In its 124 year history, DeMoulin Bros & Co. has manufactured outfits for famous entertainers like cowboy movie star Tom Mix, lion tamer Mabel Stark, and singer CeeLo Green. The DeMoulin Museum has recently obtained a doctoral gown made for Ruby Dee, one of the most respected actresses and humanitarians in show business history.
Dee, who was nominated for an Academy Award for Best Supporting Actress for her role in 2007’s American Gangster, was a Grammy, Emmy, and Obie award winner. She was also a National Medal of Arts, Kennedy Center Honors and Screen Actors Guild Life Achievement Award recipient. Among her other famous films were The Jackie Robinson Story, A Raisin in the Sun, and Do the Right Thing. In 1969, she was a regular on the TV show Peyton Place. She was married to Ossie Davis, with whom she often worked, until his death in 2005.
The robe was purchased at Ms. Dee’s estate sale by a woman who then sold it to the DeMoulin Museum. Prior to agreeing to the purchase, the museum did extensive homework verifying the gown’s authenticity.
“We’ve been able to document four occasions when Ruby Dee wore this gown while receiving special honors,” explained John Goldsmith, DeMoulin Museum curator. “The first was in 1982 when she received an honorary degree from Howard University. The others were in 1991 from Spelman College, 2009 from Princeton University and 2011 from Dartmouth. Three photos have been located showing her in the gown.”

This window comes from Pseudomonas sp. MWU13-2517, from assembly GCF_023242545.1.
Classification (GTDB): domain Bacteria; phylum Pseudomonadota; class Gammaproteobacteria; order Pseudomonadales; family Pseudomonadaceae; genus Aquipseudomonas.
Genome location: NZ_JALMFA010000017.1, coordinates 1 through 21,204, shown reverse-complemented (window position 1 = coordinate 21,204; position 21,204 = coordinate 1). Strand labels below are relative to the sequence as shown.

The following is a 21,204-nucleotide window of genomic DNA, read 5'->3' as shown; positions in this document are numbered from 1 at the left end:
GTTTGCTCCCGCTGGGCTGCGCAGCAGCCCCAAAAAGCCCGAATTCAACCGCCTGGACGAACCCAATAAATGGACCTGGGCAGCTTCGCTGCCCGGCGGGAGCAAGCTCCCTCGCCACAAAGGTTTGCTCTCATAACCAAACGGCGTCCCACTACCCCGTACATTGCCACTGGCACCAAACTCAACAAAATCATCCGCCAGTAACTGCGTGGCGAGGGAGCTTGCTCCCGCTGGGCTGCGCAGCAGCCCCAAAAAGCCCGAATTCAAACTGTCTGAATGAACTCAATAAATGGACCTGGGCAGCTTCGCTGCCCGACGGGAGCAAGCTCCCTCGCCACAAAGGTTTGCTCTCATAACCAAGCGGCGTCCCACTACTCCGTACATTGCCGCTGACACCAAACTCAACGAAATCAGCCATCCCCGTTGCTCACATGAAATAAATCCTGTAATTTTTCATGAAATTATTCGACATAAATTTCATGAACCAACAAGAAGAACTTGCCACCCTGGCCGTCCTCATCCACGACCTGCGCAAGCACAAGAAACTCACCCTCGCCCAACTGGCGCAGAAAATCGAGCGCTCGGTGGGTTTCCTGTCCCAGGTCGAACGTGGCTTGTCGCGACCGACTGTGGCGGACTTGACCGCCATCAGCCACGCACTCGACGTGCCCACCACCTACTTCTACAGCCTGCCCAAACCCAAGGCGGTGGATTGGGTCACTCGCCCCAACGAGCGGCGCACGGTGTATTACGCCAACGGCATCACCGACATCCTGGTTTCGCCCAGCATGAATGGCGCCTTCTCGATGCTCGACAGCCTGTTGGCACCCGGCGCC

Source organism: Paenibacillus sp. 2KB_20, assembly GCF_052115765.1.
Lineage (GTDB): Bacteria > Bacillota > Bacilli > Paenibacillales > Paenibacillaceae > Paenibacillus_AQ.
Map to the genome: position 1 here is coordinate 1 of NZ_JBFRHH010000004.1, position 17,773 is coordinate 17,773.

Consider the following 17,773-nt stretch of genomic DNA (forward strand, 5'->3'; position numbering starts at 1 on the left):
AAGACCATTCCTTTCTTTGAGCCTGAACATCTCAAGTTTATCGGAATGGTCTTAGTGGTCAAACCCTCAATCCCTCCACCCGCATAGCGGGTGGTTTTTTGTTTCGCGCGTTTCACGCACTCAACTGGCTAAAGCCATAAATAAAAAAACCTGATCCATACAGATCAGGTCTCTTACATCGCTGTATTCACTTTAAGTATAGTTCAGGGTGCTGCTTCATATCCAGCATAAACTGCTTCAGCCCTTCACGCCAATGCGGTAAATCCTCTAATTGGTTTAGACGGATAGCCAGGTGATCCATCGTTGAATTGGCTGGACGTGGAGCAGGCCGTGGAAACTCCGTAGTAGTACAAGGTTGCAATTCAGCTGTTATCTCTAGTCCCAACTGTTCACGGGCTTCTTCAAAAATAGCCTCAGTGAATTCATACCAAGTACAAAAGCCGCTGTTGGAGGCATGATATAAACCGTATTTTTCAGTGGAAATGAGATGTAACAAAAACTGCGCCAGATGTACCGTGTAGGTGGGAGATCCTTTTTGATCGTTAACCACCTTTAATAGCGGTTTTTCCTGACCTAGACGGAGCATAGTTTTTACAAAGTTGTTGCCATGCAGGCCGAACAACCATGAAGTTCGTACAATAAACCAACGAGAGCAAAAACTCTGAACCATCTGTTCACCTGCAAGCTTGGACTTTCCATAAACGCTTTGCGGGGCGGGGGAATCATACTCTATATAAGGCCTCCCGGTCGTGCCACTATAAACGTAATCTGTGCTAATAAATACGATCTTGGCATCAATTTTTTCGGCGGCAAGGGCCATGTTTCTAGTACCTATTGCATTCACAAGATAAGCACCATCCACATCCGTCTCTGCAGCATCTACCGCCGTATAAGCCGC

Goldsmith said he believes the gown was manufactured by DeMoulin in 1976. The actress’s name was embroidered on the inside. The remaining mystery is why the robe was originally made for her?
From the 1920s until 1982, the DeMoulin factory had a very successful cap and gown and choir robe division. The Ruby Dee doctoral gown, which will be featured in a permanent display, is a highlight from this era in the company’s history.
“There are no words to explain how excited we are to have this artifact on display. Ruby Dee was a giant in show business but more importantly a legendary figure in the Civil Rights movement of the 1960s. I’m thrilled that this lady’s life intersected with DeMoulin Bros. & Co.”
The DeMoulin Museum is located at 110 West Main Street in Greenville. Admission is free. Summer hours are Friday 1:00 p.m. to 3:00 p.m.; Saturday 10:00 a.m. to 2:00 p.m.; and Sunday 2:00 p.m. to 4:00 p.m. For more information call (618) 664-4115, visit www.demoulinmuseum.org, or the DeMoulin Museum Facebook page.